Allied forces fighting against Ethiopia’s central government say they’re “weeks to months” away from entering Addis Ababa, claiming that they are now in control of a town about 160 kilometers (99 miles) from the capital city.
That timeline is an estimate based on the current speed of the push south, a spokesperson Oromo Liberation Army (OLA), a rebel group fighting for the rights of people from Oromia, Ethiopia’s most populous region, told CNN on Thursday.
“We’ve not seen any signs of slowing down when it comes to our advances or the advances of our allies,” Odaa Tarbii said.
The OLA, along with other allied groups, have said that moving on Addis Ababa is not their main objective. Instead, the OLA said it is calling for Ethiopian Prime Minister Abiy Ahmed to be removed, a transitional conference established and, ultimately, to hold what Odaa described as a “truly democratic election” inclusive of all voices and stakeholders.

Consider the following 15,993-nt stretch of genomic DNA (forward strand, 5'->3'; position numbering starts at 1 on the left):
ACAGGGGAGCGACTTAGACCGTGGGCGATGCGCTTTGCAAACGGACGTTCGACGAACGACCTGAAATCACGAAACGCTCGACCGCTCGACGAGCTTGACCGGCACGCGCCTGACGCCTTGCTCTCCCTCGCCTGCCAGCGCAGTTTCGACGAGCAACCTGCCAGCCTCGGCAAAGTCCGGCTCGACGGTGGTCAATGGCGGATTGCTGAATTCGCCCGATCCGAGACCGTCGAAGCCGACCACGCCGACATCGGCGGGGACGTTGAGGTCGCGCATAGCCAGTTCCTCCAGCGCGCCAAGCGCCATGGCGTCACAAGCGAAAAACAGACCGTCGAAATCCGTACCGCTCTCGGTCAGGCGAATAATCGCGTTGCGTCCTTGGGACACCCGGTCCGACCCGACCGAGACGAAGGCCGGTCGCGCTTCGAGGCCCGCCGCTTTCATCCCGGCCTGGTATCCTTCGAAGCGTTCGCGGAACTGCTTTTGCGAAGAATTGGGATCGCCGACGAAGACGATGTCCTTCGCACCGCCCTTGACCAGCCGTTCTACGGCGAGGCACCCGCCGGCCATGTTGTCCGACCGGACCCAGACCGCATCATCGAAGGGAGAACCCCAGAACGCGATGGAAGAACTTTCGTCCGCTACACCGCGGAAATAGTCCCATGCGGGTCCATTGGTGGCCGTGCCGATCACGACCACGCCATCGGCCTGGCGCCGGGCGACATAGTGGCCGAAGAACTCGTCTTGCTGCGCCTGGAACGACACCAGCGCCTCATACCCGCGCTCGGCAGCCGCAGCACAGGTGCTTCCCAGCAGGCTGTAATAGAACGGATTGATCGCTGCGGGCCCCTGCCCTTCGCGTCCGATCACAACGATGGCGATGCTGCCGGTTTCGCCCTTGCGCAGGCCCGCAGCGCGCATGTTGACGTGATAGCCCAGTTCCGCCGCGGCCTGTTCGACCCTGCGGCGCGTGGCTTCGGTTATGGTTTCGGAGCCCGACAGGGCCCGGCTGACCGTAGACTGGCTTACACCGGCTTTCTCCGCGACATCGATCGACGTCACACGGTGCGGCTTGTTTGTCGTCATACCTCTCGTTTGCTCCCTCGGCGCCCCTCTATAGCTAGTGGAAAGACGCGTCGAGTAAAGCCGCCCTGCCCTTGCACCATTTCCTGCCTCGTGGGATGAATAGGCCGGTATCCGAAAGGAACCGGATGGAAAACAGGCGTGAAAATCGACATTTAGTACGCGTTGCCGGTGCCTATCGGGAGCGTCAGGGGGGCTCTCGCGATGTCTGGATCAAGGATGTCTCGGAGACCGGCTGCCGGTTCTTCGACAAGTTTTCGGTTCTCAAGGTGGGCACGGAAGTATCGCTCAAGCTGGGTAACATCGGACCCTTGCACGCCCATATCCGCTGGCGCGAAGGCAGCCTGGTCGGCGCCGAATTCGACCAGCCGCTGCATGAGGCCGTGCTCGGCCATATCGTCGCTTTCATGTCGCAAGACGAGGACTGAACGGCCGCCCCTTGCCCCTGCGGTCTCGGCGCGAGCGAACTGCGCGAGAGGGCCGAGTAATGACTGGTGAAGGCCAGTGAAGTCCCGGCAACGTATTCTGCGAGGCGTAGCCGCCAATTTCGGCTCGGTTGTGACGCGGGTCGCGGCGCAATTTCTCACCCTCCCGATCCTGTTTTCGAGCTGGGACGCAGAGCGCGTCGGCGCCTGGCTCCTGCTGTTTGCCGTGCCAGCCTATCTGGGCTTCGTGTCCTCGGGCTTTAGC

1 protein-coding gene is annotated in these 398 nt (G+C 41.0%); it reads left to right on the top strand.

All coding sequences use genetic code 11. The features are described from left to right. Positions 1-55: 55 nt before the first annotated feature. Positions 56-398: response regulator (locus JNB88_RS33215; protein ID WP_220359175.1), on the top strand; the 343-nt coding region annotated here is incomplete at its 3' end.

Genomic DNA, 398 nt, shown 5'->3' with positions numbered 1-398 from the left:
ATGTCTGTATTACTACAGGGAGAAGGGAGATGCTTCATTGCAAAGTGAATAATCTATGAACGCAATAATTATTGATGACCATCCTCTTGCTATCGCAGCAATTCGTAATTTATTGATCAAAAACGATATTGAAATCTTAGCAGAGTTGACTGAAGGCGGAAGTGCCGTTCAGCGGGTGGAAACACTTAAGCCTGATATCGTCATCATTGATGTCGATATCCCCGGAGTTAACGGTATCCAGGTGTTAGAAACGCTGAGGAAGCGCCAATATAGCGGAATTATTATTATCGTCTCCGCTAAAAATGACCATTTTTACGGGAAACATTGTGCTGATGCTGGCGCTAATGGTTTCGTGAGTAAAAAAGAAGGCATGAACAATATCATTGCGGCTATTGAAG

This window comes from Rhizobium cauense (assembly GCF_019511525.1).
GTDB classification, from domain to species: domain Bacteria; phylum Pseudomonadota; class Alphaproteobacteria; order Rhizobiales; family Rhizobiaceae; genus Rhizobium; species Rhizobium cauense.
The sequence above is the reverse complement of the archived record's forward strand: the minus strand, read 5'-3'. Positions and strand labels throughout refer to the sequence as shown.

The question of entering the capital city is “purely based on what happens if it comes to negotiations,” with the federal government, Odaa said, adding that the group hopes to avoid a direct military conflict in the densely populated city.
Oda said that the closest area the joint forces held was the town Gerba Guracha, 160km north of the capital and that it was a misconception that the group’s operations in towns near the capital meant it was in control of those areas. “That is not the case,” he added.
In recent weeks, the OLA and TPLF claimed to have had seized Dessie and Kombolcha, two key towns on the road to Addis Ababa.
The town of Laga Tafo, approximately 25km (15 miles) from the capital, is “not in our control,” Odaa clarified to CNN.
OLA has about 2,000 fighters from a mobile commando unit in the rural areas in the vicinity of the town and an additional 400 fighters from the Oromo Special Forces that defected and joined OLA on Wednesday, Odaa said.